New York TSA Checkpoints Are Using New ID Authentication Technology

Transportation Security Administration (TSA) officers at John F. Kennedy International and LaGuardia Airports in New York are utilizing new technology at passenger checkpoints that both verifies travelers’ identifications and confirms their flight details, in close-to-real time.

22 of these credential authentication technology (CAT) units are currently in operation at JFK International and 18 are now in use at LaGuardia Airport.

John Bambury, TSA’s Federal Security Director for JFK International Airport, explained: “The credential authentication technology units improve upon TSA’s capabilities to detect and identify fraudulent identification documents, such as driver’s licenses and passports at checkpoints, and increases efficiency by automatically verifying passenger identification.”

“In addition to enhancing detection capabilities for identifying fake IDs, the credential system is able to confirm a passenger’s flight status in near-real time through a secured connection,” said Robert Duffy, TSA’s Federal Security Director for LaGuardia Airport.

At checkpoints, travelers hand their ID cards to a TSA officer for insertion into the CAT unit, which scans each card and indicates whether the ID is valid or not. In some places, units are positioned to allow passengers to insert their IDs themselves.

In most instances, travelers approaching the TSA travel document checking station don’t need to show their boarding passes because the CAT unit has already cleared them as prescreened for travel out of the airport on that day; although, those with ID issues or passengers under the age of 18 may be asked to present one.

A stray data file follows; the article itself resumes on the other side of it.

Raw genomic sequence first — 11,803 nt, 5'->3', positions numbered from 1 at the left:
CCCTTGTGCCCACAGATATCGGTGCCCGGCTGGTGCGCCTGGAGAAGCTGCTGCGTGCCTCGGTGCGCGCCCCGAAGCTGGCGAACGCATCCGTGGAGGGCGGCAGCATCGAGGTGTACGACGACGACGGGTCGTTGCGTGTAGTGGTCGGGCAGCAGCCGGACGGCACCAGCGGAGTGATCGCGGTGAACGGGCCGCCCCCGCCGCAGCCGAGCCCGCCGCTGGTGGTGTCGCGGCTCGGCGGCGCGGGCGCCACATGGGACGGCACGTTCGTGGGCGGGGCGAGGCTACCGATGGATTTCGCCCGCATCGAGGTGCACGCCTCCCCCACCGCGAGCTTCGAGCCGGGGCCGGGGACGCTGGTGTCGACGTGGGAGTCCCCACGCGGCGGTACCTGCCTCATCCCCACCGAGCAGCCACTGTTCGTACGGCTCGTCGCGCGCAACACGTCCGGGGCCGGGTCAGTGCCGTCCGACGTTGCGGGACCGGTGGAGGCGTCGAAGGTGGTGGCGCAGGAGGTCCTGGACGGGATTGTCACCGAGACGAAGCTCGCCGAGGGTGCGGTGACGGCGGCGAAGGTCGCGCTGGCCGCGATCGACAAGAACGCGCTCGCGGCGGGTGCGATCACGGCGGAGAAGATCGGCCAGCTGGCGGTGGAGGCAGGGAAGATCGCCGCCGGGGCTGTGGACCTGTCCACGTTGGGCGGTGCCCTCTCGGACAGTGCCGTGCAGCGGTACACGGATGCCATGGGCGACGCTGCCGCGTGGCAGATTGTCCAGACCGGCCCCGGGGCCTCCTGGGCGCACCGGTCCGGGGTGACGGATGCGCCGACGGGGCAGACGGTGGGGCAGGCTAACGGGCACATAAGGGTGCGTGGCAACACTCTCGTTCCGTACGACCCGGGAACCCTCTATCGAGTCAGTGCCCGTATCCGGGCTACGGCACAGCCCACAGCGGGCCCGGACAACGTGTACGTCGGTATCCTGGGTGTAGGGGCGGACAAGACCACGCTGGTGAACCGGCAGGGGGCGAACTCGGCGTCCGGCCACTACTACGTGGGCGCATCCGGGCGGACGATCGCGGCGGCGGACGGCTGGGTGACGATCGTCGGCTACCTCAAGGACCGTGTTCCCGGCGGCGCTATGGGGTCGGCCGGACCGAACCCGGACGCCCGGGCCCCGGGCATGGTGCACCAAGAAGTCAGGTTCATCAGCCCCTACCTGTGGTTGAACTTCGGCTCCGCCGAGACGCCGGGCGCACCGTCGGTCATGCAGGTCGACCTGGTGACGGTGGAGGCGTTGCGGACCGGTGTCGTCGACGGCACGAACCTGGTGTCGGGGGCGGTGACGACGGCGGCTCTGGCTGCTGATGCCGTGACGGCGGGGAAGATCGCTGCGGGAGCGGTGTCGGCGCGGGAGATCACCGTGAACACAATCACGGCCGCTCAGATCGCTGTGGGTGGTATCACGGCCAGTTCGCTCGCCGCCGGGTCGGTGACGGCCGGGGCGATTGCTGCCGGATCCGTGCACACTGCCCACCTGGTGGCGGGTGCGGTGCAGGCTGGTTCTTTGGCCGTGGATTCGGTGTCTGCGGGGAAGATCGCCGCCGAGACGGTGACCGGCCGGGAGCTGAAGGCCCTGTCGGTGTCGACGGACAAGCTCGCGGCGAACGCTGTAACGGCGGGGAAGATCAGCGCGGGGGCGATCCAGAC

It’s still necessary for travelers to check-in with their airlines in advance and to present their boarding passes to gate agents prior to boarding their flights, but CAT units should make fumbling to collect all of your documents when heading to TSA screening a thing of the past.

CAT units have the ability to authenticate thousands of ID types, including passports, military common access cards, retired military ID cards, Department of Homeland Security Trusted Traveler ID cards, uniformed services ID cards, permanent resident cards, U.S. visas, and driver’s licenses and photo IDs issued by state motor vehicle departments.

Each unit costs just under $30,000 and consists of a passport reader, ID card reader, Federal personal identity verification ID card reader, a monitor, stand and UV light.

It’s important to note that passengers must have their REAL ID-compliant driver’s licenses or another acceptable form of identification (including U.S. passports) in order to travel after October 1, 2021, the REAL ID deadline. CAT units won’t accept non-REAL ID-compliant driver’s licenses after that date.

For more information, visit tsa.gov.

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